Uncle John spoke about the specialness of his praying mantis totem and then helped students to each create a school totem. Uncle Kevin (our Indigenous Liaison Officer) handed out canvas, stencils and sponges and Uncle John asked students to make sure they remembered the name of their totem. Uncle Kevin and Ms Turnbull then mixed up the different colours of paint. Uncle John showed students how to carefully create dots using the end of the paintbrush. Students commented that their hands started shaking when they tried to paint the dots. The painting required a lot of concentration.

Uncle John Gurri Kelly visit in May 2023

Lawrence Campbell Oratory Competition 

Congratulations to Harrison Rimell (Year 12), who represented the College at the annual Lawrence Campbell Oratory Competition, held this year at The King’s School. The competition sees one representative from each of the CAS and GPS schools deliver an address. The students do not know what the topic is, and they are given 15 minutes to prepare for an eight-minute address.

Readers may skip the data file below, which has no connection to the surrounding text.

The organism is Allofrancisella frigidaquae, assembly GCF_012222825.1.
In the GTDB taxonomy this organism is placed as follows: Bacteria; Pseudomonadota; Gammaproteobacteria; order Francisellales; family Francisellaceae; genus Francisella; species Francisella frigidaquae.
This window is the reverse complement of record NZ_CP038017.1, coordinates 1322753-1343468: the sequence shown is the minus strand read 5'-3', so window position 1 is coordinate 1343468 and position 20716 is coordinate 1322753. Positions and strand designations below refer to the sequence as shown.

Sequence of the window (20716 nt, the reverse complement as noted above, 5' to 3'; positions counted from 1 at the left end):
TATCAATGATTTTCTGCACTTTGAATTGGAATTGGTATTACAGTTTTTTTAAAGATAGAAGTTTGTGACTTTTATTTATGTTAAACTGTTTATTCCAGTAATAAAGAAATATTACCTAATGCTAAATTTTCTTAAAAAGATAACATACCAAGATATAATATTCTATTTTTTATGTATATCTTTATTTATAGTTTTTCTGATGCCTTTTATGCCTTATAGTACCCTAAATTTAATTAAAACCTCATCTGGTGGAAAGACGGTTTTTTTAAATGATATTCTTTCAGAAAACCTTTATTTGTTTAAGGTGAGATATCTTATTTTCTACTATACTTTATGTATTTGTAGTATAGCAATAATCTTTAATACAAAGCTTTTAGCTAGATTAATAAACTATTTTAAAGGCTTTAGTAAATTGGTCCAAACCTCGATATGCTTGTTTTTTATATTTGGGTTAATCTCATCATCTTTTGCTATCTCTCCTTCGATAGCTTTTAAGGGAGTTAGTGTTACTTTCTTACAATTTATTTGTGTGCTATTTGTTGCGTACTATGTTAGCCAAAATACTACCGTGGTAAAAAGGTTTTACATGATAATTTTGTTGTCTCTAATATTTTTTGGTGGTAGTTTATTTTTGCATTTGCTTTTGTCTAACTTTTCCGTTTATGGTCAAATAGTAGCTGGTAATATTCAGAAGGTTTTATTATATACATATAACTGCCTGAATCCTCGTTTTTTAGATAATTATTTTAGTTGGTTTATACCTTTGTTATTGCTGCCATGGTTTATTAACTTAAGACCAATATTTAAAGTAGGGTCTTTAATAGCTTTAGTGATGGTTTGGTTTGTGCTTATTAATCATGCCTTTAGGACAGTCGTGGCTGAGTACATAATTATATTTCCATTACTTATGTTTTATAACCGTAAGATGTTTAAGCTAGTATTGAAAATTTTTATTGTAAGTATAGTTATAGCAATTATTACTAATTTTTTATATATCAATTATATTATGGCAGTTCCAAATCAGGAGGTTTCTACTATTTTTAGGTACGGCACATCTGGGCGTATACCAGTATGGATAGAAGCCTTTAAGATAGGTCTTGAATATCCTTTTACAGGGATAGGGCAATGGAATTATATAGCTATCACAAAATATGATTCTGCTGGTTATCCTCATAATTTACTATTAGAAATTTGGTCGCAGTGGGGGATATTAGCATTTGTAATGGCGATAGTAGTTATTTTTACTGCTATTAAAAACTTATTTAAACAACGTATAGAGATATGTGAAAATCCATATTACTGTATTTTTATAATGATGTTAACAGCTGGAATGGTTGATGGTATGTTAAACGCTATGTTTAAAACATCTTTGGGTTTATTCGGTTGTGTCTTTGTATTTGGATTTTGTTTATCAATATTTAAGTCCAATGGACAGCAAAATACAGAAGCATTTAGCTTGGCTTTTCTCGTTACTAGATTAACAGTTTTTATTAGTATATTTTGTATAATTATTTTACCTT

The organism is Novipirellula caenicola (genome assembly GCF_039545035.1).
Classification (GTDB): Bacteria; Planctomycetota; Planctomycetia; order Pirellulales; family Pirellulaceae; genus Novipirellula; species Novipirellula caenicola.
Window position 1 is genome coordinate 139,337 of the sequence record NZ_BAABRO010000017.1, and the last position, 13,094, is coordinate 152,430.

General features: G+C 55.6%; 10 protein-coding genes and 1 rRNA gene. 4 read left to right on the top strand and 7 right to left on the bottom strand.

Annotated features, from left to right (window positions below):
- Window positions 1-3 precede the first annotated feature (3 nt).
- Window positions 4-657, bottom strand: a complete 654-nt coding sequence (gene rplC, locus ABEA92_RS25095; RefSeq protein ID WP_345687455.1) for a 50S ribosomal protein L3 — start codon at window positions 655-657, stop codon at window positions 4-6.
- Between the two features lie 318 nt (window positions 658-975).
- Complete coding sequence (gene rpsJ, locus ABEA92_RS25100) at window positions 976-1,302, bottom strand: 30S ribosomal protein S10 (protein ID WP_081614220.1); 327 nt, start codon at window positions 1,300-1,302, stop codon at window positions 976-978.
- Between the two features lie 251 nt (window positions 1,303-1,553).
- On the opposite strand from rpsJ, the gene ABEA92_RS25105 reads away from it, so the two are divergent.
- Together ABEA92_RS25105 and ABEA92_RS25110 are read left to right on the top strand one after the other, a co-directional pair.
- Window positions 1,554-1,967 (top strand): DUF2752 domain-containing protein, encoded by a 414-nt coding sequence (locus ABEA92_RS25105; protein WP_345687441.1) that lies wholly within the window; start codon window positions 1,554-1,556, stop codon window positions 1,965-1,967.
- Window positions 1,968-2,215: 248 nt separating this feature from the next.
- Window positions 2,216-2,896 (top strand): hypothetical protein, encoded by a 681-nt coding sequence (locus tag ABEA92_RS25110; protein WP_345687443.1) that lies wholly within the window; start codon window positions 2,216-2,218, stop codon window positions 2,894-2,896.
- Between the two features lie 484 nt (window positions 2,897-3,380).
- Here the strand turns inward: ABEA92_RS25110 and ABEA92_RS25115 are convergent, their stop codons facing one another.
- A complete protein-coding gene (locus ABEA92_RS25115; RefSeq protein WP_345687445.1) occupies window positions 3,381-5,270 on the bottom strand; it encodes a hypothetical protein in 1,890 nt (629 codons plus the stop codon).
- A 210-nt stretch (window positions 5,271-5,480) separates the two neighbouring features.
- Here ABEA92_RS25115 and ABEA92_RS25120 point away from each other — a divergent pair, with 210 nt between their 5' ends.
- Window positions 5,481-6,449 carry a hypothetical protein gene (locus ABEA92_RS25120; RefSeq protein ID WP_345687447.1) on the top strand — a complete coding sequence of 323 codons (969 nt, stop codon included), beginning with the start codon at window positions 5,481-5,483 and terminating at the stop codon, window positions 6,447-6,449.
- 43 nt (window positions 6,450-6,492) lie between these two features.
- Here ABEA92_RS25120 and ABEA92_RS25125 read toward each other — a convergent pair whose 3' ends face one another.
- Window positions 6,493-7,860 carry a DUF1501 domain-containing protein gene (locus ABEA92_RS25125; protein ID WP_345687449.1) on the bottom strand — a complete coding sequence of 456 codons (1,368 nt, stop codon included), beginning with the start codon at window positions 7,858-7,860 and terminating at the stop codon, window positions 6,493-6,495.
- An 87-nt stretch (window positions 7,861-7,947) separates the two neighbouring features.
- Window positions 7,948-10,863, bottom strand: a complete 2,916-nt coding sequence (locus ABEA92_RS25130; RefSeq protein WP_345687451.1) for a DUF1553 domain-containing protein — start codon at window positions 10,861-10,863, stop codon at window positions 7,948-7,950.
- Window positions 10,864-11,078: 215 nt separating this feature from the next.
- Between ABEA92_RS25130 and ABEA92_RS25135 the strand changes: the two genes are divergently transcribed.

The topic that Harrison had to respond and speak to was: ‘Everything spoken should be true but not everything true should be spoken.’ Congratulations to the top three representatives who came from The King’s School (1st), Sydney Boys’ High (2nd), Newington (3rd).

Senior Ethics Olympiad – Congratulations